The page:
Covid-19 update

Monorail Music continues to follow Scottish Government advice with regard to Covid-19. We're delighted to announce our re-opening from Monday 26 April at 11am. We will have reduced capacity with social distancing and ask that customers wear masks while in the shop. However, browsing is possible.

Entrance for now is via Osborne Street. We will be closed on Sundays, open Monday to Saturday 11-6.

Thanks for your continuing support. You helped get us through this.

Joanne Robertson

Painting Stupid Girls Signed Copies

World Music

Released: 16th September 2020

LP£19.99Out of Stock

Painting Stupid Girls is a new recording by Glasgow-based artist and musician Joanne Robertson, released on Dean Blunt's World Music imprint. Trained originally as a painter, Robertson's recording career has cleaved a path through underground music, finding homes on several independent labels (Feeding Tube, Escho) before she began a fruitful collaboration with musician Dean Blunt, appearing on his studio albums and as a duo, most recently on the Walhalla album. 

Robertson's songs often sound like they're wrung from the remains of a broken heart, her vocal's innate quality lends itself to a kind of eternal sadness. The way she uses it is often understated, almost off-the-cuff and naked, raw and direct. Her recording style has always been unadorned by studio artiface or extraneous effects, the sound of songs played direct to tape with whatever is lying around. On Painting Stupid Girls, her first for World Music, this almost Dogme approach is taken to extremes, to beautiful effect.

Robertson's simplicity allows a unique atmosphere to shine through the compositions. These songs sound like they're battered down onto a tape recorder, almost free-flowing, with strummed guitar and voice being the sole instruments. There's an almost distant patina to the quality, like we're listening to Robertson perform her heart out in the kitchen next door, the frosted window slightly open. The sound is live, with each song ending with with the artist's clunking button pressing signalling the end of the song. Time stretches out and folds in, ebbing and flowing with each song. In some way it's almost like listening to an old Blues recording on a 78, obscured not by time but by the medium.

What will always shine through on Joanne Robertson's music is her vocal tone, which can perform cooing octave jumps or a gritty vocal chord crack right at the precise moment it's needed. The songs have an imprivsatory feel, like the singer is all stream-of-consciousness as she's staring out the window of a world trying to emerge from a concrete lockdown, moss gathering from the lack of humans outside her window. Many of the songs have a linear structure, with looped chord progessions the bedrock to a jazz-like virtuosity in the singing. On High Noon, the guitar wavers and almost drones on open strings approximating a Red House Painters-like atmosphere, only for Robertson's escalating melody line to float into the rafters.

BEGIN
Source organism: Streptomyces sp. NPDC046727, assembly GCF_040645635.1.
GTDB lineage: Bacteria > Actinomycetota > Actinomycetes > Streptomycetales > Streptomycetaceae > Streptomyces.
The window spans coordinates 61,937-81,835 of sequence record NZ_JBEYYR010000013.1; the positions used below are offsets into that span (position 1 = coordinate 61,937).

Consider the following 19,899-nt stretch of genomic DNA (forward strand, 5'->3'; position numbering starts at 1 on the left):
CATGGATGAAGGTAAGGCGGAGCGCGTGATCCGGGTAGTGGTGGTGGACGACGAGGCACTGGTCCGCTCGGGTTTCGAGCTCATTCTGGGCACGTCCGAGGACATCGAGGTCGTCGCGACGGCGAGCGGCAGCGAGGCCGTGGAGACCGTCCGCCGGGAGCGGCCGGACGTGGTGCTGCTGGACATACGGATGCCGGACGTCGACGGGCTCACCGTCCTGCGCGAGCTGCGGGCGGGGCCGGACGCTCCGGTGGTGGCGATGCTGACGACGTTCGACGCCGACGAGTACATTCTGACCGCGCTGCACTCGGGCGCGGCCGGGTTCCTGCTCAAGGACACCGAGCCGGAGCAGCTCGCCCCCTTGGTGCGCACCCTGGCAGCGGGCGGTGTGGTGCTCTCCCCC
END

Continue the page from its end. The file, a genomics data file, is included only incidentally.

This is daytime music, played just before the golden hour, in anticipation of the night, the sun burning outside and gracing a smeared window. The aura of distance adds to the atmosphere exponentially and like jazz, some of the performances here can be enjoyed as linear audio journeys. Joanne Robertson has probably endured Chan "Cat Power" Marshall comparisons aplenty, perhaps, but her art feels more effortless, even more confident in its carefree attitude. On Hit, an arpeggio guitar sequence, buzzing and loose, is played underneath a vocal line that culminates in the line "If you hold my hand, I'll hold you too..." it's simple and effective.

For music so easily beautiful, it's rendered in a purely DIY fashion that adds to its power. Quickly performed onto a Tascam, the song wheels feels like we're intruding on a private journal entry, yet it could easily be recorded to sound like a Bridget St. John piece. Weirdly, one vocalist that keeps coming to mind listening to Painting Stupid Girls is Chet Baker. On his famed "Sings..." album, he broke away from the trumpet to reveal an instantly romantic voice that had a lilting, reedy texture that was unmistakenly his. Joanne Robertson's voice processes emotion in a similar way albeit with often doomed, romantic melody lines played over minor chord changes and resonating, sympathetic strings. At other times the music reminds you of the minimalist side of 2000s psychedelic Americana played by Six Organs Of Admittance, Sunburned Hand Of The Man in its openness, it's dusty emotive burning.

Open, warm, distant, the sound of staring out at a summer that almost arrived.